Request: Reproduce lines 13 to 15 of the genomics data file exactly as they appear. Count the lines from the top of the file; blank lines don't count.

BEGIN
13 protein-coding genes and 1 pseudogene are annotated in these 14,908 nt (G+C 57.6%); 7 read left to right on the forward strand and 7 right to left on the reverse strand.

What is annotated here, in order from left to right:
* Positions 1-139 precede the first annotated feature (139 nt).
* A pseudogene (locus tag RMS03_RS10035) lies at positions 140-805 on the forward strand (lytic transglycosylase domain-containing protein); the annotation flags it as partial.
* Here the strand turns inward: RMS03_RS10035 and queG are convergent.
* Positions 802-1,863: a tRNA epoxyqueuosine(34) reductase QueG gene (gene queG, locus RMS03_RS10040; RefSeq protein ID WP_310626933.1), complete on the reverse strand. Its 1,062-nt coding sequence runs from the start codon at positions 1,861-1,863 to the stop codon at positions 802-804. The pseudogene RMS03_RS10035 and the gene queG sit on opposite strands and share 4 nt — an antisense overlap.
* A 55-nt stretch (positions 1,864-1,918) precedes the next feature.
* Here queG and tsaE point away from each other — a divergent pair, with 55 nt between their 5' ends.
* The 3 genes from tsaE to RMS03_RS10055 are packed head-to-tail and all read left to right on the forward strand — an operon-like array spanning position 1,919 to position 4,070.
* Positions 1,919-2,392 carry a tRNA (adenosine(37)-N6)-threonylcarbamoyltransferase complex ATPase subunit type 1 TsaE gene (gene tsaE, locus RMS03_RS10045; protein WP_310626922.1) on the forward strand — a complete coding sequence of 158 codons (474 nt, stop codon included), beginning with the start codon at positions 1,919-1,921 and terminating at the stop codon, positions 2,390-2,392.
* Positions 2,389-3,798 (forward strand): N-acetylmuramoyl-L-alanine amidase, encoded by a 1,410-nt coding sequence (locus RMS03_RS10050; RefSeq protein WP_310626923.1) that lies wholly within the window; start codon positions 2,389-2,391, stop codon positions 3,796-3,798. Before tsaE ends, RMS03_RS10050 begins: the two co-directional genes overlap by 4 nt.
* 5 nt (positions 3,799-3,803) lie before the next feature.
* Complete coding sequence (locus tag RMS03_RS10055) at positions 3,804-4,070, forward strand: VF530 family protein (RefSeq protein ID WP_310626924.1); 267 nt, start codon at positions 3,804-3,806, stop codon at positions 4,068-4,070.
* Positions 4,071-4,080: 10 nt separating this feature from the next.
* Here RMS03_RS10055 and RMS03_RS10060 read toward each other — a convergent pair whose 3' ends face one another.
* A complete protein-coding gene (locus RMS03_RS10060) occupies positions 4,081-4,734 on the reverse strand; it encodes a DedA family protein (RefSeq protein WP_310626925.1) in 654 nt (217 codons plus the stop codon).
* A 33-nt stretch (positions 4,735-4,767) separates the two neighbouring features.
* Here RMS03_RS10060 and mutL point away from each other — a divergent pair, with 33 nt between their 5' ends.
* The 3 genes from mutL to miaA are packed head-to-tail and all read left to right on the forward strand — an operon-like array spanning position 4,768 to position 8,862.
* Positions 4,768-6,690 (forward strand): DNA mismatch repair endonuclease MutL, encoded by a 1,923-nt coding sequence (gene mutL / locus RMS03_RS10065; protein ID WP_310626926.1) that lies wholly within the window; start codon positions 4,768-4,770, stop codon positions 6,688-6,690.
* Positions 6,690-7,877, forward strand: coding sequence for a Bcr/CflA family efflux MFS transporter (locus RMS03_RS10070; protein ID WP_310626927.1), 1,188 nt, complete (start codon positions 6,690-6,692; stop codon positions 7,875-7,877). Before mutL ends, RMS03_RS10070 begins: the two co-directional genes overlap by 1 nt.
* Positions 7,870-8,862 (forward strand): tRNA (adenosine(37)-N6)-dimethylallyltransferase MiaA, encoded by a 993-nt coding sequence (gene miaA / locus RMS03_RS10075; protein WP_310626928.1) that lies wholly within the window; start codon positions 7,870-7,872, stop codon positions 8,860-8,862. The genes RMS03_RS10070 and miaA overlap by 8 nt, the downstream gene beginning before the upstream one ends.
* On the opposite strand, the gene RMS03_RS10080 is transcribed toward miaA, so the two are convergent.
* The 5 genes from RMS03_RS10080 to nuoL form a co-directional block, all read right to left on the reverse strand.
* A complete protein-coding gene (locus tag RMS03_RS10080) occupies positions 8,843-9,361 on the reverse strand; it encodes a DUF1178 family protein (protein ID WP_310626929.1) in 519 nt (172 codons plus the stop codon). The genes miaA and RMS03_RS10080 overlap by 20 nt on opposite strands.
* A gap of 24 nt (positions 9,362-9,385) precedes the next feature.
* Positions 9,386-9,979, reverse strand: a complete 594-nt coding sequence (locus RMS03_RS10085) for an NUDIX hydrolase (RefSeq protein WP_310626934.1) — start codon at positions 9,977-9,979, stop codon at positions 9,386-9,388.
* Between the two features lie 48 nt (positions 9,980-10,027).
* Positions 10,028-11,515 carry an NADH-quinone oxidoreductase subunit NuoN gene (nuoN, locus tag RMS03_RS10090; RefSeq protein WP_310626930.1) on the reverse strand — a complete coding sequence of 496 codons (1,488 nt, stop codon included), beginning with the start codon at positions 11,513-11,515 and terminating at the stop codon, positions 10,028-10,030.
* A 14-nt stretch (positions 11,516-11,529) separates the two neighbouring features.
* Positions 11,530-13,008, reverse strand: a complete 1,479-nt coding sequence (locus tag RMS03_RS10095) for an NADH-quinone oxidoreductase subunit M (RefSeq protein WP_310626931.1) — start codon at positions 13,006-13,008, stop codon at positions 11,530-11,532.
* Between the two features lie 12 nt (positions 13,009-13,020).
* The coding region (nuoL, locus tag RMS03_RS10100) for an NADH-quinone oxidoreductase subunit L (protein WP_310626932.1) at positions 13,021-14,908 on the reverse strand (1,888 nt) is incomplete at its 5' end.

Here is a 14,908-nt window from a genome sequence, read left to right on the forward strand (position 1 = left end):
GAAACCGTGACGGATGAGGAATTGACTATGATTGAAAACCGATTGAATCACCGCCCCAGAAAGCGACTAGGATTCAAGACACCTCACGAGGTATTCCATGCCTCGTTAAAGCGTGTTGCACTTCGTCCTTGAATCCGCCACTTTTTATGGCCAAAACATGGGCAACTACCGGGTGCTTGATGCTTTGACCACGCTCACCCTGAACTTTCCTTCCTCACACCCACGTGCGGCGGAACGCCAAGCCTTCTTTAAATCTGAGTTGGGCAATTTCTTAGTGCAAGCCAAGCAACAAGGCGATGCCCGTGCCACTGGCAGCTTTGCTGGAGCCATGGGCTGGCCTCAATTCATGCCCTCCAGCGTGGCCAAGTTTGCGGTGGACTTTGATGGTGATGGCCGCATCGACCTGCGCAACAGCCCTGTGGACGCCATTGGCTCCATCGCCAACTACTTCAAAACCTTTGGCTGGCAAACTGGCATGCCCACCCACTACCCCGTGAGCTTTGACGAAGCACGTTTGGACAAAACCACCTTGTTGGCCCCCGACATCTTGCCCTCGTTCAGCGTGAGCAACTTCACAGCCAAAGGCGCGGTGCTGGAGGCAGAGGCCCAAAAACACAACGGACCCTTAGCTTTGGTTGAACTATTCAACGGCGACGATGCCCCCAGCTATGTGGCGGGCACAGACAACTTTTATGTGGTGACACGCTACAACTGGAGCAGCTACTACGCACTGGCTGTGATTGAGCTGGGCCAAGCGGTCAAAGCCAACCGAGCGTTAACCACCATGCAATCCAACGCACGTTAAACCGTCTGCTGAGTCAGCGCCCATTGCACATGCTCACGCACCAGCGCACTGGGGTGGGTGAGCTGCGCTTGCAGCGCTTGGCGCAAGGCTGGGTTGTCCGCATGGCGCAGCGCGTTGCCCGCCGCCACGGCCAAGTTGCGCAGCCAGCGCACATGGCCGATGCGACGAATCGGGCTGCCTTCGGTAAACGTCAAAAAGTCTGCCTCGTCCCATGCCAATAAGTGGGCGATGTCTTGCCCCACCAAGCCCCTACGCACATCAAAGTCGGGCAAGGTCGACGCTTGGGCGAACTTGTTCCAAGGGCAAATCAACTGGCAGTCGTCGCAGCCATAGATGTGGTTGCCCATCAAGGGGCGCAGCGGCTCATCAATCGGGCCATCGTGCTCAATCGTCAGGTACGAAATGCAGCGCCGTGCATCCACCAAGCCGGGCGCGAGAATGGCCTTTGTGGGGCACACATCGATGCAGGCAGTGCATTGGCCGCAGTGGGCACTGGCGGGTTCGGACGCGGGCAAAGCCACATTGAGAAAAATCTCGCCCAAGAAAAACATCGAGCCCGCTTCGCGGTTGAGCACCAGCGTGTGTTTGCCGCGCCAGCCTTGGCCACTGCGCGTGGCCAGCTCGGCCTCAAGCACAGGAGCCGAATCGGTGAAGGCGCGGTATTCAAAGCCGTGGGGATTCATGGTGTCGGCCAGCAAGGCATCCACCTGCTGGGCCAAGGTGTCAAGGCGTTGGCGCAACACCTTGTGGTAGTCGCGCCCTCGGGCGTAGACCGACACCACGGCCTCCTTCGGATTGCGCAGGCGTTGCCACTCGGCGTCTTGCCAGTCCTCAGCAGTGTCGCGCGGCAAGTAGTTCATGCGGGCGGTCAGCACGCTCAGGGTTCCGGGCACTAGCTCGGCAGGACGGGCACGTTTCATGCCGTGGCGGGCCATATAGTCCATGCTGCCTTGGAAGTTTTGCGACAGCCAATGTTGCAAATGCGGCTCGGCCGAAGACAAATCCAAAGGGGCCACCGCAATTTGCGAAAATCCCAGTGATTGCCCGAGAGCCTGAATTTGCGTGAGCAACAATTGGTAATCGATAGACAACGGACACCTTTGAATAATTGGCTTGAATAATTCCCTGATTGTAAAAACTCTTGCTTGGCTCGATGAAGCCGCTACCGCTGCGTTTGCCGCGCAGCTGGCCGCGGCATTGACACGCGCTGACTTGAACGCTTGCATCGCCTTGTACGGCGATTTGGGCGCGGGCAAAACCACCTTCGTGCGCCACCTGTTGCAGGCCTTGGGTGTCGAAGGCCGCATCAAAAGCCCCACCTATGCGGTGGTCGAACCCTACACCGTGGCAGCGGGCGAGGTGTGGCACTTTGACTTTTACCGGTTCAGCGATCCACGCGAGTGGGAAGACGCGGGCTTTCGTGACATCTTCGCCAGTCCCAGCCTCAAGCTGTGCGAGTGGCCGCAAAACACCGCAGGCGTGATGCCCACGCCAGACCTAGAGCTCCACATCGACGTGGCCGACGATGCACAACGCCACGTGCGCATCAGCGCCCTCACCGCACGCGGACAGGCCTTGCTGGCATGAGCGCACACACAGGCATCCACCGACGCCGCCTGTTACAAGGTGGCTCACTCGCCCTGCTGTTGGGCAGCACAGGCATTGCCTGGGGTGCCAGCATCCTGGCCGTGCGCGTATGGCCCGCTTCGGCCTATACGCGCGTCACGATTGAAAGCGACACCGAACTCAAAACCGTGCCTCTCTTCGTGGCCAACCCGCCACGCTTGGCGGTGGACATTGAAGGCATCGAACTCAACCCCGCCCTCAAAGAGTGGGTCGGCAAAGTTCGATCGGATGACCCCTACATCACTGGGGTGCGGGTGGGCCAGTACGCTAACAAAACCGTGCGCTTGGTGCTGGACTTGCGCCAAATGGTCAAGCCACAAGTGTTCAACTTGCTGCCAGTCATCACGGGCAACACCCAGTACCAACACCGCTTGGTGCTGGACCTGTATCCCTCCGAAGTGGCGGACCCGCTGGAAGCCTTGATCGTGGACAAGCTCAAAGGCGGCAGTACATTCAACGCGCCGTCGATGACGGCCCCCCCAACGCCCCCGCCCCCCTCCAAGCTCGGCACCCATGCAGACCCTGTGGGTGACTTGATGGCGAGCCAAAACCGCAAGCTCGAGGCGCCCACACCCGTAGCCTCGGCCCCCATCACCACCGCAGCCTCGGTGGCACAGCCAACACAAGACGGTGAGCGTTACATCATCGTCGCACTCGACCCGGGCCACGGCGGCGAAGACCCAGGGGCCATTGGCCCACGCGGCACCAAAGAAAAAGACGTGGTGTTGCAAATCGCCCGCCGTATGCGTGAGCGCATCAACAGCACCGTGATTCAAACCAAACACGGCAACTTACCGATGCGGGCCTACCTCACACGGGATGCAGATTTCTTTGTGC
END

* Complete coding sequence (locus tag RMS03_RS10055) at positions 3,804-4,070, forward strand: VF530 family protein (RefSeq protein ID WP_310626924.1); 267 nt, start codon at positions 3,804-3,806, stop codon at positions 4,068-4,070.
* Positions 4,071-4,080: 10 nt separating this feature from the next.
* Here RMS03_RS10055 and RMS03_RS10060 read toward each other — a convergent pair whose 3' ends face one another.